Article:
A cruise featuring a popular pastor or made to appeal to one of the larger congregations usually starts when one of these travel agencies approaches them with an offer to organize and fund the cruise. But it can also happen when the pastor of a church with a large number of congregants makes the first move for contacting a travel agent -- hopefully someone in his or her own congregation. While they rarely fill a ship with just one local congregation, they can certainly fill a decent number of cabins. Full charter or not, the cruise still provides an opportunity for a church's congregation to get to know each other better, and have lots of fun in the process.
The bonding that happens on these cruises often contributes greatly to that integral feeling of community so important to a neighborhood church. One man who understands this concept extremely well is Dan Green, a member of the Everlasting Waters Church near Philadelphia.
"I've been organizing group trips for all sorts of secular organizations going on about ten years now," he told me. "Then one day I got the idea, why not put together a trip for the members of our own church? Our pastor is pretty popular in this area, and just about everyone in our congregation goes on a summer vacation. Wouldn't it be great to have a vacation option where we could take our Christian values with us? That's when I came up with the idea for a cruise. It seemed like the perfect venue. I talked to our pastor and got him onboard, and then I got to work with the cruise lines."
Green's first cruise, back in 2003, filled over 40 cabins. "I could have filled more, but we waited too long to begin planning that first one, and couldn't get enough cabins from the cruise line," Dan said.
Dan started planning for the church's following year's cruise the week after that first cruise was over. "In 2004, we had over a 100 cabins filled, not counting the ones we were able to give away free to the group's organizers."
Dan's second cruise was much more elaborate because he had the luxury of time to organize everything. "We brought along part of the worship band, and our youth pastor, in addition to the regular pastoral staff," Dan continued. "We focused the cruise on a family theme -- our own family, our church family, and the family of Christ. We had special activities for the children; their own services, so to speak, that supplemented the activities offered by the onboard children's program. Our pastor put together a special teaching series for the cruise, which he presented over several days. We had a couple of sunrise services, and even some praise services at night led by our worship band. Everyone came back from that cruise wanting to know when we were going to do it again. They didn't want to wait another year. I told them they had to, simply because I was just worn out," Dan laughed.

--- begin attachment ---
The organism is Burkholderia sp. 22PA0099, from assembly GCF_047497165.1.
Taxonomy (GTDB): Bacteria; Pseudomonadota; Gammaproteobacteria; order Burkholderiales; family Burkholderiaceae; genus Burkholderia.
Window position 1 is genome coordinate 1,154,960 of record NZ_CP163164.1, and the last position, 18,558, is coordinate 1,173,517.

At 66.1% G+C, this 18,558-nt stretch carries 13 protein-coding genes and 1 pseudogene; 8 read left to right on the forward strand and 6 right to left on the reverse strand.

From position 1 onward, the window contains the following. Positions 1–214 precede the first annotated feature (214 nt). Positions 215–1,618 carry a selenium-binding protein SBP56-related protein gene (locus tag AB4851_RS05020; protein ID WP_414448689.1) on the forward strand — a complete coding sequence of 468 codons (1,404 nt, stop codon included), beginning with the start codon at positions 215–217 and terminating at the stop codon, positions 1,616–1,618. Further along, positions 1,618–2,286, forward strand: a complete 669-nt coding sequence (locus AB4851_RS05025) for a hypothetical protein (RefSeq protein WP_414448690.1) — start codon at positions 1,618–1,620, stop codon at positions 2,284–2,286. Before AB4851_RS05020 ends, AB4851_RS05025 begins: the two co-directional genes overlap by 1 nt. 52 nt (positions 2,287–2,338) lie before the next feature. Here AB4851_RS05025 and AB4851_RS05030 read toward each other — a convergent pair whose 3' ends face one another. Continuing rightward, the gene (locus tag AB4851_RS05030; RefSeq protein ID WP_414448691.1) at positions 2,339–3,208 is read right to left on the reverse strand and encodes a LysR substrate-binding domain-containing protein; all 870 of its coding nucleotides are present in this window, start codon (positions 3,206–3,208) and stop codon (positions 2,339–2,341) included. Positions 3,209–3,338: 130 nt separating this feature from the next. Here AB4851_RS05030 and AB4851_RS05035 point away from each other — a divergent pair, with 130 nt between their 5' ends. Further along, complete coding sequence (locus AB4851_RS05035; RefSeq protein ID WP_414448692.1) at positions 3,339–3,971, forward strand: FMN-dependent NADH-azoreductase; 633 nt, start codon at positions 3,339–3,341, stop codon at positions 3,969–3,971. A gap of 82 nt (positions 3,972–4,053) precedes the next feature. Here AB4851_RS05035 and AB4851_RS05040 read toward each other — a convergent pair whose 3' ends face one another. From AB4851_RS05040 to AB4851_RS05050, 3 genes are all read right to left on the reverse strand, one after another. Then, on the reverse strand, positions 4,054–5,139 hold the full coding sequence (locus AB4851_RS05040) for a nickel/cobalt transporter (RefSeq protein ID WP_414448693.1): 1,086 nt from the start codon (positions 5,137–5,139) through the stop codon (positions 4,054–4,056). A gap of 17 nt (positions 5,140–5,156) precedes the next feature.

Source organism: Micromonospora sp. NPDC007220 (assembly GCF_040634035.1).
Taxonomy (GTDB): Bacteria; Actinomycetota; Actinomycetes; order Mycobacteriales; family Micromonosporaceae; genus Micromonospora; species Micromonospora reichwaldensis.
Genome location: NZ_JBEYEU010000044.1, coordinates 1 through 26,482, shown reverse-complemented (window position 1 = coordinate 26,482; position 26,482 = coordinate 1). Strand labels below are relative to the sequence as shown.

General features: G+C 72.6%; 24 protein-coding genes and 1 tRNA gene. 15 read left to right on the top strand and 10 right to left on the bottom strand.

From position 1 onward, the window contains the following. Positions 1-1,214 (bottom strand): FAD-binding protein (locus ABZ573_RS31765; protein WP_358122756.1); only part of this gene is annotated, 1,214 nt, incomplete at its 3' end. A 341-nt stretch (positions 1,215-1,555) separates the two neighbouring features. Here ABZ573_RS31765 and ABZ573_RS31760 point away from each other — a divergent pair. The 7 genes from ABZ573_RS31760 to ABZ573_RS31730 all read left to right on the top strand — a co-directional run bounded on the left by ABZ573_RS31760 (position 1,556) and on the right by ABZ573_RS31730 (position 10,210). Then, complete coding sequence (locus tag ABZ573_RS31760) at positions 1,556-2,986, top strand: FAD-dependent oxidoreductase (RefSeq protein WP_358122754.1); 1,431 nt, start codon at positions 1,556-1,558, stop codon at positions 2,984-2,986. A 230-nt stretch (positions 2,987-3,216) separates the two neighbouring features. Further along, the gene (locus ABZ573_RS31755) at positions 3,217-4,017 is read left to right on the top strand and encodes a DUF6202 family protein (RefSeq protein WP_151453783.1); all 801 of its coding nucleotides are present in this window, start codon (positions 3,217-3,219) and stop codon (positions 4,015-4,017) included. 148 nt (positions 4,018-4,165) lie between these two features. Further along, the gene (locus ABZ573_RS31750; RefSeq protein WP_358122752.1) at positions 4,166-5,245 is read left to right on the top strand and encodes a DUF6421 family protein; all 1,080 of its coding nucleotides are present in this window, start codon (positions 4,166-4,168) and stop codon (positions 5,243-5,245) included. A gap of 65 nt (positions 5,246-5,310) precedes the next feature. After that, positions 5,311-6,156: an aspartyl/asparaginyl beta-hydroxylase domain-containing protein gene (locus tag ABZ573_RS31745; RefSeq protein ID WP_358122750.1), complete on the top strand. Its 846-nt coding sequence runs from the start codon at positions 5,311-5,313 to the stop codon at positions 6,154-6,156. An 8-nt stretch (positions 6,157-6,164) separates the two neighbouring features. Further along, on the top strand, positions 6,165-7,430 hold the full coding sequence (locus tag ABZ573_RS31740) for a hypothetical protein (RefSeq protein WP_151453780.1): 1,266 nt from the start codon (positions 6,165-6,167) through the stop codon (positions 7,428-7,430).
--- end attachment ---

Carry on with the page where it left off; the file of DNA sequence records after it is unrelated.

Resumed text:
Cruising every year, the Everlasting Waters group has grown from 40 cabins on the first year's cruise to over 200 cabins on the upcoming cruise scheduled for Thanksgiving week, November 2008. "Our reputation for good, wholesome family travel has grown, and we even get people from other churches joining us now," Dan told me. This just goes to show that even local churches can get in on the Christian cruising boom.
Today most of Dan Green's travel business focuses on Christian travel, both group and individual, and plans are underway for a visit to the Holy Land in 2009 in addition to another cruise for Everlasting Waters.